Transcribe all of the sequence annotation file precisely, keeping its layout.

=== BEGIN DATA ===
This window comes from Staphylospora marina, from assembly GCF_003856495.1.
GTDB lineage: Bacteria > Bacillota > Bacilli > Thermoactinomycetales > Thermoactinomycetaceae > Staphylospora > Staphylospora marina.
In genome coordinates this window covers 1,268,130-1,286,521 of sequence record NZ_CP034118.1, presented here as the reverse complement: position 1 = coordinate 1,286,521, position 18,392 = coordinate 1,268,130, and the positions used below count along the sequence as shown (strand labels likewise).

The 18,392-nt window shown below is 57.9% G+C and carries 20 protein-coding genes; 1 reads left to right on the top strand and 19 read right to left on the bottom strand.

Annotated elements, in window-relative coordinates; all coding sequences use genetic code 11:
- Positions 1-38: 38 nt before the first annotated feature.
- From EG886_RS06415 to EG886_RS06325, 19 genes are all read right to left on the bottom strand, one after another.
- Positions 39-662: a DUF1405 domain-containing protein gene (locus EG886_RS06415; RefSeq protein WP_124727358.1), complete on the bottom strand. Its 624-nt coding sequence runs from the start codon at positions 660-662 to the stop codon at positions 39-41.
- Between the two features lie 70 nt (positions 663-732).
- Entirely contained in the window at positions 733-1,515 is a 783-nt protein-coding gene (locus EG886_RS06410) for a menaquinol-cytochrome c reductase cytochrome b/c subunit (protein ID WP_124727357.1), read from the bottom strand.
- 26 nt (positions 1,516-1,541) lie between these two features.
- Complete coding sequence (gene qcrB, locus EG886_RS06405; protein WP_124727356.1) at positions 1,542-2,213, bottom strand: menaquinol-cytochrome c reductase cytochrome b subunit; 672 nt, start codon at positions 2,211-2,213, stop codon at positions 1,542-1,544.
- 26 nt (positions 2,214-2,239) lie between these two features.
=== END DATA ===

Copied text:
This window comes from Staphylospora marina, from assembly GCF_003856495.1.
GTDB lineage: Bacteria > Bacillota > Bacilli > Thermoactinomycetales > Thermoactinomycetaceae > Staphylospora > Staphylospora marina.
In genome coordinates this window covers 1,268,130-1,286,521 of sequence record NZ_CP034118.1, presented here as the reverse complement: position 1 = coordinate 1,286,521, position 18,392 = coordinate 1,268,130, and the positions used below count along the sequence as shown (strand labels likewise).

The 18,392-nt window shown below is 57.9% G+C and carries 20 protein-coding genes; 1 reads left to right on the top strand and 19 read right to left on the bottom strand.

Annotated elements, in window-relative coordinates; all coding sequences use genetic code 11:
- Positions 1-38: 38 nt before the first annotated feature.
- From EG886_RS06415 to EG886_RS06325, 19 genes are all read right to left on the bottom strand, one after another.
- Positions 39-662: a DUF1405 domain-containing protein gene (locus EG886_RS06415; RefSeq protein WP_124727358.1), complete on the bottom strand. Its 624-nt coding sequence runs from the start codon at positions 660-662 to the stop codon at positions 39-41.
- Between the two features lie 70 nt (positions 663-732).
- Entirely contained in the window at positions 733-1,515 is a 783-nt protein-coding gene (locus EG886_RS06410) for a menaquinol-cytochrome c reductase cytochrome b/c subunit (protein ID WP_124727357.1), read from the bottom strand.
- 26 nt (positions 1,516-1,541) lie between these two features.
- Complete coding sequence (gene qcrB, locus EG886_RS06405; protein WP_124727356.1) at positions 1,542-2,213, bottom strand: menaquinol-cytochrome c reductase cytochrome b subunit; 672 nt, start codon at positions 2,211-2,213, stop codon at positions 1,542-1,544.
- 26 nt (positions 2,214-2,239) lie between these two features.